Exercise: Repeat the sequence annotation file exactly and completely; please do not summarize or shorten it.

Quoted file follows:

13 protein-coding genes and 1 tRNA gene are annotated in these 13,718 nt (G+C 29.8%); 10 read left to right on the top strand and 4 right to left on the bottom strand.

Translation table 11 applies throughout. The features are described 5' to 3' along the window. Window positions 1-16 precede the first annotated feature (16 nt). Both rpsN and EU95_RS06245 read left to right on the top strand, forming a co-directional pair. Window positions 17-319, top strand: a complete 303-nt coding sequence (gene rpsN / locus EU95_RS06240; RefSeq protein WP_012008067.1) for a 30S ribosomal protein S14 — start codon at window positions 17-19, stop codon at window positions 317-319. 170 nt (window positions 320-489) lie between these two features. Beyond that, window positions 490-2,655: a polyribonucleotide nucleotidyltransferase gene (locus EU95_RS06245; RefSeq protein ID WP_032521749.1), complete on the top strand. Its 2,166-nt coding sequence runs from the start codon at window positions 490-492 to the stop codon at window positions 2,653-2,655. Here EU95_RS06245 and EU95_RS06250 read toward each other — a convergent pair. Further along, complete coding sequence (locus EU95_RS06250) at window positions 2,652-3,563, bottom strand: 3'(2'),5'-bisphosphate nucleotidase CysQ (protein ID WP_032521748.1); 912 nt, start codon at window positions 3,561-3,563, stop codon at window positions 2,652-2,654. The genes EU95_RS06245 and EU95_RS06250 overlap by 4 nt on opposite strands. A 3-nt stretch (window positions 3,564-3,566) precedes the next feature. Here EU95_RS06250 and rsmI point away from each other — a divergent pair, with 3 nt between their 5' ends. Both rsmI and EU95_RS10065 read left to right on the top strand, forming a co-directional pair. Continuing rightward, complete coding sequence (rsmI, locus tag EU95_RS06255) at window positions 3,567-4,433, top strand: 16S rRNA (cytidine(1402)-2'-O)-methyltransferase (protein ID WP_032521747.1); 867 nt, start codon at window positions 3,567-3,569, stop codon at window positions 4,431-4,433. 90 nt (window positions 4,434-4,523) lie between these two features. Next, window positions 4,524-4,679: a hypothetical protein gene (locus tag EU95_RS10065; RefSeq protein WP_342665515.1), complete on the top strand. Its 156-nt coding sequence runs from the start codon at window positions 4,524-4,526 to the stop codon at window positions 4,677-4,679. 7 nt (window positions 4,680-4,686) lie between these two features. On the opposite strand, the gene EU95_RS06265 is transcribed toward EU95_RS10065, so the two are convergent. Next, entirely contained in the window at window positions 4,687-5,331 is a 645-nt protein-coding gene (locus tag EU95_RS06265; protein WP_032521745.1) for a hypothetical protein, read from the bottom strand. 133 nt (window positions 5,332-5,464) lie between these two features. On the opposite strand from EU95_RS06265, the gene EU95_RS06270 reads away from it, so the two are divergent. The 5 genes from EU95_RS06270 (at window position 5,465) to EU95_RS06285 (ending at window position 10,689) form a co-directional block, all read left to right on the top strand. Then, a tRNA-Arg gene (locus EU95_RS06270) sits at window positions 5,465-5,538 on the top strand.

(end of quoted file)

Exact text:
13 protein-coding genes and 1 tRNA gene are annotated in these 13,718 nt (G+C 29.8%); 10 read left to right on the top strand and 4 right to left on the bottom strand.

Translation table 11 applies throughout. The features are described 5' to 3' along the window. Window positions 1-16 precede the first annotated feature (16 nt). Both rpsN and EU95_RS06245 read left to right on the top strand, forming a co-directional pair. Window positions 17-319, top strand: a complete 303-nt coding sequence (gene rpsN / locus EU95_RS06240; RefSeq protein WP_012008067.1) for a 30S ribosomal protein S14 — start codon at window positions 17-19, stop codon at window positions 317-319. 170 nt (window positions 320-489) lie between these two features. Beyond that, window positions 490-2,655: a polyribonucleotide nucleotidyltransferase gene (locus EU95_RS06245; RefSeq protein ID WP_032521749.1), complete on the top strand. Its 2,166-nt coding sequence runs from the start codon at window positions 490-492 to the stop codon at window positions 2,653-2,655. Here EU95_RS06245 and EU95_RS06250 read toward each other — a convergent pair. Further along, complete coding sequence (locus EU95_RS06250) at window positions 2,652-3,563, bottom strand: 3'(2'),5'-bisphosphate nucleotidase CysQ (protein ID WP_032521748.1); 912 nt, start codon at window positions 3,561-3,563, stop codon at window positions 2,652-2,654. The genes EU95_RS06245 and EU95_RS06250 overlap by 4 nt on opposite strands. A 3-nt stretch (window positions 3,564-3,566) precedes the next feature. Here EU95_RS06250 and rsmI point away from each other — a divergent pair, with 3 nt between their 5' ends. Both rsmI and EU95_RS10065 read left to right on the top strand, forming a co-directional pair. Continuing rightward, complete coding sequence (rsmI, locus tag EU95_RS06255) at window positions 3,567-4,433, top strand: 16S rRNA (cytidine(1402)-2'-O)-methyltransferase (protein ID WP_032521747.1); 867 nt, start codon at window positions 3,567-3,569, stop codon at window positions 4,431-4,433. 90 nt (window positions 4,434-4,523) lie between these two features. Next, window positions 4,524-4,679: a hypothetical protein gene (locus tag EU95_RS10065; RefSeq protein WP_342665515.1), complete on the top strand. Its 156-nt coding sequence runs from the start codon at window positions 4,524-4,526 to the stop codon at window positions 4,677-4,679. 7 nt (window positions 4,680-4,686) lie between these two features. On the opposite strand, the gene EU95_RS06265 is transcribed toward EU95_RS10065, so the two are convergent. Next, entirely contained in the window at window positions 4,687-5,331 is a 645-nt protein-coding gene (locus tag EU95_RS06265; protein WP_032521745.1) for a hypothetical protein, read from the bottom strand. 133 nt (window positions 5,332-5,464) lie between these two features. On the opposite strand from EU95_RS06265, the gene EU95_RS06270 reads away from it, so the two are divergent. The 5 genes from EU95_RS06270 (at window position 5,465) to EU95_RS06285 (ending at window position 10,689) form a co-directional block, all read left to right on the top strand. Then, a tRNA-Arg gene (locus EU95_RS06270) sits at window positions 5,465-5,538 on the top strand.